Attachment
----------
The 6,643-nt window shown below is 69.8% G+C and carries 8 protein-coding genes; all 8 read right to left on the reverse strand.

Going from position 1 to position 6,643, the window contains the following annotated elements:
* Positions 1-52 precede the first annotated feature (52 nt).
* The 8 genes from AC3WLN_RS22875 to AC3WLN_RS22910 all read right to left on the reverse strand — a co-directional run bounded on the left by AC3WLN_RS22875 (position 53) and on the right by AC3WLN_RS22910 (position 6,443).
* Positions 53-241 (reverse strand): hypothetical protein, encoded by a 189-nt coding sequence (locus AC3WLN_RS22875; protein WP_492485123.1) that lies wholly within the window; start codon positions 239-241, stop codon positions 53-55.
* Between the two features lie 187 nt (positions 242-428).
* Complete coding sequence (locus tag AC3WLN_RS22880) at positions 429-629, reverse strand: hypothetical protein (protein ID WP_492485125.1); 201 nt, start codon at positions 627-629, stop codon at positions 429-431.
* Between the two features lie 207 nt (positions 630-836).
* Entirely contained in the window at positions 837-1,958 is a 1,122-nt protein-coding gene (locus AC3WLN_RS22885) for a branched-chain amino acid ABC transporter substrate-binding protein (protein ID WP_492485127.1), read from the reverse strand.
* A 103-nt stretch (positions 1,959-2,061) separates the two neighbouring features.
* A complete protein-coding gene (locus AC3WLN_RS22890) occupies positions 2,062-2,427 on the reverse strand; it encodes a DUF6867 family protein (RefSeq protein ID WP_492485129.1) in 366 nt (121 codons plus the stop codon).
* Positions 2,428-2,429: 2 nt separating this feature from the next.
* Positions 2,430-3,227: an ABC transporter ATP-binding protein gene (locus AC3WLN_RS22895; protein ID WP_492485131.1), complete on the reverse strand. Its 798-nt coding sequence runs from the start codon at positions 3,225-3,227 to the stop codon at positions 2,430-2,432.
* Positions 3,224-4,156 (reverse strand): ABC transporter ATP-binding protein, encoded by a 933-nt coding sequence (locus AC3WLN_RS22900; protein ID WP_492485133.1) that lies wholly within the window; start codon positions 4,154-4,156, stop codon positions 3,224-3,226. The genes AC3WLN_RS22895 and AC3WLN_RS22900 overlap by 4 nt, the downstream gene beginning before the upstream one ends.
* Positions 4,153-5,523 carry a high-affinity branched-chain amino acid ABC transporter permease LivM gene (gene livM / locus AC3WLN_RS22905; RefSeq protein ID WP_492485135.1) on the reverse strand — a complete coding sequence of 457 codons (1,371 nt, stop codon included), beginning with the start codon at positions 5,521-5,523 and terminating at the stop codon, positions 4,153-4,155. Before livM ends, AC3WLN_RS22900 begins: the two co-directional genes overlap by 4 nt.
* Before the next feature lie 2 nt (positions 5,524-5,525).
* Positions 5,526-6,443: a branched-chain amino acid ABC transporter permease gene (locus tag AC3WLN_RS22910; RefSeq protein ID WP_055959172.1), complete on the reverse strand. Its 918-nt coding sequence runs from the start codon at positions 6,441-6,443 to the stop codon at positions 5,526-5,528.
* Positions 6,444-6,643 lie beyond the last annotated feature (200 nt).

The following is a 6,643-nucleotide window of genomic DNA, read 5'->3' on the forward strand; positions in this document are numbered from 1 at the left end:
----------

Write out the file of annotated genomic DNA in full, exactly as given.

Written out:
The 6,643-nt window shown below is 69.8% G+C and carries 8 protein-coding genes; all 8 read right to left on the reverse strand.

Going from position 1 to position 6,643, the window contains the following annotated elements:
* Positions 1-52 precede the first annotated feature (52 nt).
* The 8 genes from AC3WLN_RS22875 to AC3WLN_RS22910 all read right to left on the reverse strand — a co-directional run bounded on the left by AC3WLN_RS22875 (position 53) and on the right by AC3WLN_RS22910 (position 6,443).
* Positions 53-241 (reverse strand): hypothetical protein, encoded by a 189-nt coding sequence (locus AC3WLN_RS22875; protein WP_492485123.1) that lies wholly within the window; start codon positions 239-241, stop codon positions 53-55.
* Between the two features lie 187 nt (positions 242-428).
* Complete coding sequence (locus tag AC3WLN_RS22880) at positions 429-629, reverse strand: hypothetical protein (protein ID WP_492485125.1); 201 nt, start codon at positions 627-629, stop codon at positions 429-431.
* Between the two features lie 207 nt (positions 630-836).
* Entirely contained in the window at positions 837-1,958 is a 1,122-nt protein-coding gene (locus AC3WLN_RS22885) for a branched-chain amino acid ABC transporter substrate-binding protein (protein ID WP_492485127.1), read from the reverse strand.
* A 103-nt stretch (positions 1,959-2,061) separates the two neighbouring features.
* A complete protein-coding gene (locus AC3WLN_RS22890) occupies positions 2,062-2,427 on the reverse strand; it encodes a DUF6867 family protein (RefSeq protein ID WP_492485129.1) in 366 nt (121 codons plus the stop codon).
* Positions 2,428-2,429: 2 nt separating this feature from the next.
* Positions 2,430-3,227: an ABC transporter ATP-binding protein gene (locus AC3WLN_RS22895; protein ID WP_492485131.1), complete on the reverse strand. Its 798-nt coding sequence runs from the start codon at positions 3,225-3,227 to the stop codon at positions 2,430-2,432.
* Positions 3,224-4,156 (reverse strand): ABC transporter ATP-binding protein, encoded by a 933-nt coding sequence (locus AC3WLN_RS22900; protein ID WP_492485133.1) that lies wholly within the window; start codon positions 4,154-4,156, stop codon positions 3,224-3,226. The genes AC3WLN_RS22895 and AC3WLN_RS22900 overlap by 4 nt, the downstream gene beginning before the upstream one ends.
* Positions 4,153-5,523 carry a high-affinity branched-chain amino acid ABC transporter permease LivM gene (gene livM / locus AC3WLN_RS22905; RefSeq protein ID WP_492485135.1) on the reverse strand — a complete coding sequence of 457 codons (1,371 nt, stop codon included), beginning with the start codon at positions 5,521-5,523 and terminating at the stop codon, positions 4,153-4,155. Before livM ends, AC3WLN_RS22900 begins: the two co-directional genes overlap by 4 nt.
* Before the next feature lie 2 nt (positions 5,524-5,525).
* Positions 5,526-6,443: a branched-chain amino acid ABC transporter permease gene (locus tag AC3WLN_RS22910; RefSeq protein ID WP_055959172.1), complete on the reverse strand. Its 918-nt coding sequence runs from the start codon at positions 6,441-6,443 to the stop codon at positions 5,526-5,528.
* Positions 6,444-6,643 lie beyond the last annotated feature (200 nt).

The following is a 6,643-nucleotide window of genomic DNA, read 5'->3' on the forward strand; positions in this document are numbered from 1 at the left end: